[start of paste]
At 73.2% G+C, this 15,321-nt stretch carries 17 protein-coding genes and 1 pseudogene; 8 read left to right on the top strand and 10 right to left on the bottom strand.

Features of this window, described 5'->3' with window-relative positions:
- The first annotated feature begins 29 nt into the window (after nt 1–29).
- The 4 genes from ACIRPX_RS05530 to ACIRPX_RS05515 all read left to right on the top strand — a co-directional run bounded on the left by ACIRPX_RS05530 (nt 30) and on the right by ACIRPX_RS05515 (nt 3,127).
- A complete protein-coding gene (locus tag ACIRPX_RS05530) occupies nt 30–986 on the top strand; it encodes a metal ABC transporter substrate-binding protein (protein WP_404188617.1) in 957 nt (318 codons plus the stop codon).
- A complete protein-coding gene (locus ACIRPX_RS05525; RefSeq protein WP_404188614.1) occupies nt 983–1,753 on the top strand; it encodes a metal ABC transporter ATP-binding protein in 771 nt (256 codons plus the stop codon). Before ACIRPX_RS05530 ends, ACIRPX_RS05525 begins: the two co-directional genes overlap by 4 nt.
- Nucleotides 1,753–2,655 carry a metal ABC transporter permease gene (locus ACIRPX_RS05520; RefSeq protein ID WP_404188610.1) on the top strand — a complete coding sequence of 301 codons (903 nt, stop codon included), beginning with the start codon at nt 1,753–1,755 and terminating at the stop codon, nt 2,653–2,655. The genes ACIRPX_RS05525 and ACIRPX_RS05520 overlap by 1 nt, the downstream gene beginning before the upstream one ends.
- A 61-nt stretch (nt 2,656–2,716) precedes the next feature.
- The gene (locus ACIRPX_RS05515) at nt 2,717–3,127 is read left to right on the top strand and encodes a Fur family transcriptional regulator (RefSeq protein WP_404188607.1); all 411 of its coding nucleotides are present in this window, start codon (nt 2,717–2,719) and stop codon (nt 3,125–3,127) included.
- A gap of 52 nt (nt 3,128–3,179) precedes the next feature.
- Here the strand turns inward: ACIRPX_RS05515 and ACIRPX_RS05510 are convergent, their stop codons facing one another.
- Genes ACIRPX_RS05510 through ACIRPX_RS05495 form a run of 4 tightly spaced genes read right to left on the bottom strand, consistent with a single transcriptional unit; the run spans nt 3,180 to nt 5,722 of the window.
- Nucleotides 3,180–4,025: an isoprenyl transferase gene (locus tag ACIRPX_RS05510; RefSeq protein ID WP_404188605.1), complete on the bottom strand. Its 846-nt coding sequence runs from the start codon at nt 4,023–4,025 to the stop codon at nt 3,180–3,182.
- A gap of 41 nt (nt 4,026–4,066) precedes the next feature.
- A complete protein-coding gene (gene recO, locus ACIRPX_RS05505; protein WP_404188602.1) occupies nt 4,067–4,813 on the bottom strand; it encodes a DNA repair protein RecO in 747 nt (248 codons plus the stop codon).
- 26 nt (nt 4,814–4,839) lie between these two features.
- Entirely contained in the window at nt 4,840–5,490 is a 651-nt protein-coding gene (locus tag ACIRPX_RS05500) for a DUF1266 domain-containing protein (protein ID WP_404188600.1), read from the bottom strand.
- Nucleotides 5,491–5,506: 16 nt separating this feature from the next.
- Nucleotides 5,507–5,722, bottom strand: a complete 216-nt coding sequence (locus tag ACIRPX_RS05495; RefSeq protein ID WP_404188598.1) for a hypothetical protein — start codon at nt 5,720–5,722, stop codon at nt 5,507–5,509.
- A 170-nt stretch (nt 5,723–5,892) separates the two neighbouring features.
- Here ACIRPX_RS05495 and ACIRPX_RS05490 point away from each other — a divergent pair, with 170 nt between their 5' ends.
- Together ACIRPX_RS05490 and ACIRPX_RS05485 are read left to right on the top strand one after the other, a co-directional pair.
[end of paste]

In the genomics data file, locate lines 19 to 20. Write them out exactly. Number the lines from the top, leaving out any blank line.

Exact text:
- Nucleotides 5,507–5,722, bottom strand: a complete 216-nt coding sequence (locus tag ACIRPX_RS05495; RefSeq protein ID WP_404188598.1) for a hypothetical protein — start codon at nt 5,720–5,722, stop codon at nt 5,507–5,509.
- A 170-nt stretch (nt 5,723–5,892) separates the two neighbouring features.